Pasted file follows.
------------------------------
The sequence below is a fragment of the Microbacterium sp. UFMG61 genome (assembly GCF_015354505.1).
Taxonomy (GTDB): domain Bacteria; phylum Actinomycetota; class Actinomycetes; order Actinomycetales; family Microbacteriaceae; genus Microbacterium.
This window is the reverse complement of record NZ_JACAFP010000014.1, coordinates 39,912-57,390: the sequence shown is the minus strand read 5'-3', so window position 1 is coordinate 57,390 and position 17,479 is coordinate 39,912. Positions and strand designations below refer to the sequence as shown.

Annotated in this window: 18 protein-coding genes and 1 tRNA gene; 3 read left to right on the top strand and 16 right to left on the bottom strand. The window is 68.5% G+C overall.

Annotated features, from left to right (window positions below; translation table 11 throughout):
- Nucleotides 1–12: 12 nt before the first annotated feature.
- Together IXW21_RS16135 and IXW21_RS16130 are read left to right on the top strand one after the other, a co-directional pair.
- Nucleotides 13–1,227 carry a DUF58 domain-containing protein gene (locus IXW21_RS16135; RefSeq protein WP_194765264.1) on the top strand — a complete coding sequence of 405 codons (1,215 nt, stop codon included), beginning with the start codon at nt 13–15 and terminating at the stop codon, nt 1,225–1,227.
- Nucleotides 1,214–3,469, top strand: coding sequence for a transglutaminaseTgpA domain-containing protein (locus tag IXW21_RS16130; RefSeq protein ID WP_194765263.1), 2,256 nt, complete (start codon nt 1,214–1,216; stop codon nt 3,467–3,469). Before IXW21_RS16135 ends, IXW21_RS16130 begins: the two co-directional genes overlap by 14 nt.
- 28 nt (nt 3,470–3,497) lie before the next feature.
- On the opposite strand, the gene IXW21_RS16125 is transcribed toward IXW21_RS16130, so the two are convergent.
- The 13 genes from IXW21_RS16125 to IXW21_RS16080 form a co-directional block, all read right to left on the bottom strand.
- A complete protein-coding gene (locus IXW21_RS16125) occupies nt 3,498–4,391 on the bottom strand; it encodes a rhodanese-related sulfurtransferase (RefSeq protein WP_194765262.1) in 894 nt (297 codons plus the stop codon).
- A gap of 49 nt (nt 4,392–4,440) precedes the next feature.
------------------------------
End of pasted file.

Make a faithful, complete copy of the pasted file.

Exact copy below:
The sequence below is a fragment of the Microbacterium sp. UFMG61 genome (assembly GCF_015354505.1).
Taxonomy (GTDB): domain Bacteria; phylum Actinomycetota; class Actinomycetes; order Actinomycetales; family Microbacteriaceae; genus Microbacterium.
This window is the reverse complement of record NZ_JACAFP010000014.1, coordinates 39,912-57,390: the sequence shown is the minus strand read 5'-3', so window position 1 is coordinate 57,390 and position 17,479 is coordinate 39,912. Positions and strand designations below refer to the sequence as shown.

Annotated in this window: 18 protein-coding genes and 1 tRNA gene; 3 read left to right on the top strand and 16 right to left on the bottom strand. The window is 68.5% G+C overall.

Annotated features, from left to right (window positions below; translation table 11 throughout):
- Nucleotides 1–12: 12 nt before the first annotated feature.
- Together IXW21_RS16135 and IXW21_RS16130 are read left to right on the top strand one after the other, a co-directional pair.
- Nucleotides 13–1,227 carry a DUF58 domain-containing protein gene (locus IXW21_RS16135; RefSeq protein WP_194765264.1) on the top strand — a complete coding sequence of 405 codons (1,215 nt, stop codon included), beginning with the start codon at nt 13–15 and terminating at the stop codon, nt 1,225–1,227.
- Nucleotides 1,214–3,469, top strand: coding sequence for a transglutaminaseTgpA domain-containing protein (locus tag IXW21_RS16130; RefSeq protein ID WP_194765263.1), 2,256 nt, complete (start codon nt 1,214–1,216; stop codon nt 3,467–3,469). Before IXW21_RS16135 ends, IXW21_RS16130 begins: the two co-directional genes overlap by 14 nt.
- 28 nt (nt 3,470–3,497) lie before the next feature.
- On the opposite strand, the gene IXW21_RS16125 is transcribed toward IXW21_RS16130, so the two are convergent.
- The 13 genes from IXW21_RS16125 to IXW21_RS16080 form a co-directional block, all read right to left on the bottom strand.
- A complete protein-coding gene (locus IXW21_RS16125) occupies nt 3,498–4,391 on the bottom strand; it encodes a rhodanese-related sulfurtransferase (RefSeq protein WP_194765262.1) in 894 nt (297 codons plus the stop codon).
- A gap of 49 nt (nt 4,392–4,440) precedes the next feature.